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‘It’s All Good’ Trailer: FND Films Makes Meta Crowdfunding Movie About Ripping Off Backers

A movie about not making a movie.

It's All Good Trailer


One of the most controversial crowdfunding campaigns ever has taken a surprising turn. Back in 2014, the Chicago-based sketch comedy group FND Films (a trio made up of Aaron Fronk, Vinny DeGaetano and Cooper Johnson) created an Indiegogo campaign to fund their first feature. After raising over $77,000, the guys seemed to disappear and donors were left with no update on the movie’s fate. That was until two weeks ago, when they returned to their YouTube channel and posted a video apologizing that due to complications and elements beyond their control, the movie could no longer be completed.

Donors were enraged, quickly flooding social media and asking for their money back. Photos were also revealed that showed the trio vacationing in Europe and taking extravagant trips. Fox News even covered the story and interviewed Fronk, who told the outlet that they “ran out of money” and completed about 10 percent of the film.

But now it’s been revealed to be a creative stunt, because FND Films has released the trailer for their Indiegogo-funded movie “It’s All Good.” The premise? A group of guys raise $75,000 to create their first film and instead blow all of it on frivolous luxuries.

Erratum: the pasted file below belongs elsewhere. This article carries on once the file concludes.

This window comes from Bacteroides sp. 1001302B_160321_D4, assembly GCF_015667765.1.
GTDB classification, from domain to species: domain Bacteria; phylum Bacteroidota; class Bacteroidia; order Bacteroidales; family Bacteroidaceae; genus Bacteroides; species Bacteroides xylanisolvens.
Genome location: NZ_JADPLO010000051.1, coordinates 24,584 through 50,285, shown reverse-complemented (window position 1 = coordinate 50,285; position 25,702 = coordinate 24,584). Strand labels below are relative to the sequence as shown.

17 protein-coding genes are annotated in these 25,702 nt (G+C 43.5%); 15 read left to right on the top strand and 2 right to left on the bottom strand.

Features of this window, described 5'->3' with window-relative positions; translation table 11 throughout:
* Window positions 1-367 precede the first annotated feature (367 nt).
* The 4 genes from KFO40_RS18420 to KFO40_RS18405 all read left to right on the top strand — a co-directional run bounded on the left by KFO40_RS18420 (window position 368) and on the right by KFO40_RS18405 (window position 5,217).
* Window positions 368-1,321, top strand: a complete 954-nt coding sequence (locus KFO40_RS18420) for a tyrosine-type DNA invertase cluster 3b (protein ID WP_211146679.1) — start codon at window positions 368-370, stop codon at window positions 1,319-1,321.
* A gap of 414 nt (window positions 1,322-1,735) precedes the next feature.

READ MORE: ‘Personal Shopper’ Trailer: Kristen Stewart and Olivier Assayas Put An Art House Spin On The Paranormal

Esquire interviewed FND President Fronk, who told the publication that the prank had been planned from the start, and it was very stressful to keep the secret for two and a half years.

“We felt this was a unique move, something that had the potential to get big, so we ran with it,” Fronk said. “The whole thing has been a tricky process—we were constantly worried about blowing it. We needed a catalyst for why the money was gone, but you have to ride the line where it’s a believable scenario…Lying to people for two and a half years is rough—we’ve had to take a hit in our careers because we wanted to make it look like we disappeared. We couldn’t tell certain actors in the film what the movie was about, and you’ve got these people who donated thousands of dollars based on the most vague pitch that you can’t clue in. I’ve so badly wanted to say, ‘No no no, it’s just a joke.’”

READ MORE: ‘True Memoirs of an International Assassin’ Trailer: Kevin James Gets Mistaken For a Hitman in Netflix Comedy

The comedy will (finally) be released digitally on October 21. Check out the trailer below:

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